Woman, 88, launches legal challenge on IRA playground

Bea Worton
Bea Worton

An 88-year-old great-great-grandmother is taking the Equality Commission and Newry, Mourne and Down District Council to court for it part in naming a playground after an IRA man linked to the murder of her son.

Bea Worton’s son Kenneth was one of 10 people murdered by the IRA in the Kingsmills massacre in south Armagh in 1976.

Five months later Raymond McCreesh was arrested with a weapon used in the attack.

The naming of a Newry playground after him has caused intense controversy.

Mrs Worton’s son Colin, 55, said: “It really says something about this country when an 88-year-old grandmother has to take two government bodies to court on this.

“The Equality Commission came out beating its chest initially and said the council decision was wrong. But then it did a complete u-turn and proved itself to be completely toothless.

“It took a very different tack when it fought against Ashers bakery for refusing to make a cake with a gay marriage slogan.”

The legal claim is that the council naming process was in breach of it own equality scheme and Section 75 of the Equality Act, and that the Equality Commission should have found against the council and referred the matter to the Secretary of State.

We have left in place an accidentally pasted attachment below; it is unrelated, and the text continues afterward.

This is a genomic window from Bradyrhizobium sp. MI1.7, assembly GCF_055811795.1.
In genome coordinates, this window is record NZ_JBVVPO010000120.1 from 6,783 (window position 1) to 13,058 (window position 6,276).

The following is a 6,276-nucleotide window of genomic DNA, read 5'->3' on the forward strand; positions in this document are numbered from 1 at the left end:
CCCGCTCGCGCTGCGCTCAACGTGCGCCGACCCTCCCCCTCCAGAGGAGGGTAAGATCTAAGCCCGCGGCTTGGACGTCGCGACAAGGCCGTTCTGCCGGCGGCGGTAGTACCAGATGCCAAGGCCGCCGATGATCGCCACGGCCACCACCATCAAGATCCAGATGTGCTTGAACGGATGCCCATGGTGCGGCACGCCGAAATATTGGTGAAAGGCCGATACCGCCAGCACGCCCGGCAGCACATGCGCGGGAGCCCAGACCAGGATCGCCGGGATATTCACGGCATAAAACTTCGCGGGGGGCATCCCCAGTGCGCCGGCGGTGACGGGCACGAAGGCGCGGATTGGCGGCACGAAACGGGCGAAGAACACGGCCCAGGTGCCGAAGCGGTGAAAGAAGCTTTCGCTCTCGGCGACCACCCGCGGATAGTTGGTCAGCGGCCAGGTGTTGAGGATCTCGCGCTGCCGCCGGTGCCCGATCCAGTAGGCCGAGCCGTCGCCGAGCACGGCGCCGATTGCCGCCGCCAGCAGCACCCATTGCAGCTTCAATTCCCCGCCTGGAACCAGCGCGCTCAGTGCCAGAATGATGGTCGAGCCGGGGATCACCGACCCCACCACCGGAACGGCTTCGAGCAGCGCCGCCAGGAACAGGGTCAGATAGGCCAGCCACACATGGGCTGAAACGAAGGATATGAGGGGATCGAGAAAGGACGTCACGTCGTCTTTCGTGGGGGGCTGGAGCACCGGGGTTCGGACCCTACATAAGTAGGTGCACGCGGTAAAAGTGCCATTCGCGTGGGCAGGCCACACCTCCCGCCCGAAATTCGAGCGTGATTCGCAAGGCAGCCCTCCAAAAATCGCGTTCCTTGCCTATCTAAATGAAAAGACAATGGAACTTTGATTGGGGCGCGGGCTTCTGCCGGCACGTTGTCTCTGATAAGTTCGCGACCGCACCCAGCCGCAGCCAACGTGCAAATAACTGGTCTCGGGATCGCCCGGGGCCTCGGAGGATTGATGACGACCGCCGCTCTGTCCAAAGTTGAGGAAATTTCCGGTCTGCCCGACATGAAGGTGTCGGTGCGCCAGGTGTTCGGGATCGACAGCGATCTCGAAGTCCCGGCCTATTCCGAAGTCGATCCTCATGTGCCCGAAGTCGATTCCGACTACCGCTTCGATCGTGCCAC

Ulster Unionist MLA Danny Kennedy said: “I fully support Mrs Worton in her legal action but it is a sad indictment of the Equality Commission that an elderly, widowed and grieving mother should have to take this step.”

UUP councillor David Taylor added that society “simply cannot move forward” when public space is named after “those linked to – or who were responsible for – terrorist atrocities such as Kingsmills”.

Victims campaigner Willie Frazer noted that the Historical Enquiries Team found that two other men arrested with McCreesh in 1976 – Patrick Joseph Quinn and Daniel Oliver McGuinness – were also found with weapons used at Kingsmills.

The Equality Commission and Newry, Mourne and Down District Council confirmed they are aware that the legal process has begun.

Sinn Fein said that UUP support for the legal challenge is a “cheap electoral stunt” which ignores the wishes of “the vast majority of local residents who support the naming of the park”.